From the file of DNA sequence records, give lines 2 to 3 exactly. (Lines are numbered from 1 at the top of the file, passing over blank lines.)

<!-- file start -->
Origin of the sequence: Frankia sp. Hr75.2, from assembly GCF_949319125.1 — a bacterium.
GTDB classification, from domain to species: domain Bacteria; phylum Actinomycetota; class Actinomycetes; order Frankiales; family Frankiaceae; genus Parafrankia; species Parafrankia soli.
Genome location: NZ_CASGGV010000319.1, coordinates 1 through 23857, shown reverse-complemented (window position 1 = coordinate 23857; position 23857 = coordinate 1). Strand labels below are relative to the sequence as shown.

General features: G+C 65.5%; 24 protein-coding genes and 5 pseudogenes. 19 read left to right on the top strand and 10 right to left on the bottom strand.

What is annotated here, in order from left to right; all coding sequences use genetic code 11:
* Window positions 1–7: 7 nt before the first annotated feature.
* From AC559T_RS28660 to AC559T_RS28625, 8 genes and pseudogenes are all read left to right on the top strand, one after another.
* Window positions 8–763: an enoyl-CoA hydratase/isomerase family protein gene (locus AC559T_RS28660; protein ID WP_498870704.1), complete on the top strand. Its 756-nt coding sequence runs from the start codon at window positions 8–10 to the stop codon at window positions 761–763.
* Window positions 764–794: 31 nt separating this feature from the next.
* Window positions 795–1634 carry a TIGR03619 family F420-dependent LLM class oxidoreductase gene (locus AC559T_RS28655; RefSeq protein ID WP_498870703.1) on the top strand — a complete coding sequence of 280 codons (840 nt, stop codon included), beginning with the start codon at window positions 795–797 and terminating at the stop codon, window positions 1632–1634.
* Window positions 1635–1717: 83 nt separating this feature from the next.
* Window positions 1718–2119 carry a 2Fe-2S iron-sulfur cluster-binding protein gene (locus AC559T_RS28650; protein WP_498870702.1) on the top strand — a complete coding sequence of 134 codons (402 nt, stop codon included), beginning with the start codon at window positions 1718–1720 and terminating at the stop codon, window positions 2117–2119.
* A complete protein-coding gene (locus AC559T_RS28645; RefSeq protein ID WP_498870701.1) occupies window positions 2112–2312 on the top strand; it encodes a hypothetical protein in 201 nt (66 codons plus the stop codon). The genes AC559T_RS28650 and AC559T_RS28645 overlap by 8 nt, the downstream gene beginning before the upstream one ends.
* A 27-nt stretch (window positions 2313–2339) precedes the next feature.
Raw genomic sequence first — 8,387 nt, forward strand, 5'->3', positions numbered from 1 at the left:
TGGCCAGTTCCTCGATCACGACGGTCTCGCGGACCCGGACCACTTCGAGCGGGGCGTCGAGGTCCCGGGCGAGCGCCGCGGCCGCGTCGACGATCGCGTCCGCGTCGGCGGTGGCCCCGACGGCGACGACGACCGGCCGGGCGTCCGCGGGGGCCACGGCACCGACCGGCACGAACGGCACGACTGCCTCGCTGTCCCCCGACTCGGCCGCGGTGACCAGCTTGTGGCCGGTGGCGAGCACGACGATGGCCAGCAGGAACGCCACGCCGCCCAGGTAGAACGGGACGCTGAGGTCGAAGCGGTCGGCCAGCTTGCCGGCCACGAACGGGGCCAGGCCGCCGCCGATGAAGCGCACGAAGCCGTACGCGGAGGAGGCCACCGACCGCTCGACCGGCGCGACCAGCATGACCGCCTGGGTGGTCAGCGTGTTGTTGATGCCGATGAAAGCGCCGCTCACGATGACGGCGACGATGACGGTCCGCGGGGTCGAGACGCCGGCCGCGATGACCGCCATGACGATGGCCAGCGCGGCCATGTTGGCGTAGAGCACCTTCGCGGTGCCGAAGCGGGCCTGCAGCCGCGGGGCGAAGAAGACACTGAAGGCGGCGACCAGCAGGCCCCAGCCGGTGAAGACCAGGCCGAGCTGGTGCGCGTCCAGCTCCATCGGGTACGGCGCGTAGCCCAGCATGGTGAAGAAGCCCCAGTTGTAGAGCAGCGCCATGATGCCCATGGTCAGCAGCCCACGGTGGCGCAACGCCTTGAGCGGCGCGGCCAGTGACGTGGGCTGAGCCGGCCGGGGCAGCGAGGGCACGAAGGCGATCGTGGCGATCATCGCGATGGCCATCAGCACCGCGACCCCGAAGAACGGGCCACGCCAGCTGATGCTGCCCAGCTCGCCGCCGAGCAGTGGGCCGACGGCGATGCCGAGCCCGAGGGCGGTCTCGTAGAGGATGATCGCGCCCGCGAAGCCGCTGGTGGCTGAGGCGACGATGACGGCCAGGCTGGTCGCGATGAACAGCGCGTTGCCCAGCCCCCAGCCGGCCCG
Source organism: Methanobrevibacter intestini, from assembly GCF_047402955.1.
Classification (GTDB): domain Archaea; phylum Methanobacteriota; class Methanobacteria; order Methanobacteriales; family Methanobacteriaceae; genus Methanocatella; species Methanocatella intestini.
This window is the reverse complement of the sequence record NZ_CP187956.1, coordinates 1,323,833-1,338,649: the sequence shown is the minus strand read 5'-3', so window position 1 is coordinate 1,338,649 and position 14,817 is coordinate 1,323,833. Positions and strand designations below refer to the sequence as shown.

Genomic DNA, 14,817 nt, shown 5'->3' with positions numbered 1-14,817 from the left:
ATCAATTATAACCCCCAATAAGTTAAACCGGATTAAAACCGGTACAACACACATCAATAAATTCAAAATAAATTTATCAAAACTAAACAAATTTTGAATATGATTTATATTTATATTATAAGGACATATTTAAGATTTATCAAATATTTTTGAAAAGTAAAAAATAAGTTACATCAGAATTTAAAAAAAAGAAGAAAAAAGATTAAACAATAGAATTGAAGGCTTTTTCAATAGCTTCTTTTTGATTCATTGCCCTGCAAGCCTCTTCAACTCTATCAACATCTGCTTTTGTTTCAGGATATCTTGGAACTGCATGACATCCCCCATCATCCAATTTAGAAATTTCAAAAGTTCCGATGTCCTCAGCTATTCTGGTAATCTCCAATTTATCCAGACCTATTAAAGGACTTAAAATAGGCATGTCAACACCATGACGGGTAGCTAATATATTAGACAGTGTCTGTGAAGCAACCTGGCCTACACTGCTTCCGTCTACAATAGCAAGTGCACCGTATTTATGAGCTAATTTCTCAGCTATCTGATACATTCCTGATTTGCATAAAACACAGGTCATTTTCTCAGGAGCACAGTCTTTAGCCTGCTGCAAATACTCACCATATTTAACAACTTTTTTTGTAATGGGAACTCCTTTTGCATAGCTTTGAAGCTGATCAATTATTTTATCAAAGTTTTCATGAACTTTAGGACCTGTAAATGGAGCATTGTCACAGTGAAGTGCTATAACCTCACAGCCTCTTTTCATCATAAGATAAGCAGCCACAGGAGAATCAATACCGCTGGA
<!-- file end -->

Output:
GTDB classification, from domain to species: domain Bacteria; phylum Actinomycetota; class Actinomycetes; order Frankiales; family Frankiaceae; genus Parafrankia; species Parafrankia soli.
Genome location: NZ_CASGGV010000319.1, coordinates 1 through 23857, shown reverse-complemented (window position 1 = coordinate 23857; position 23857 = coordinate 1). Strand labels below are relative to the sequence as shown.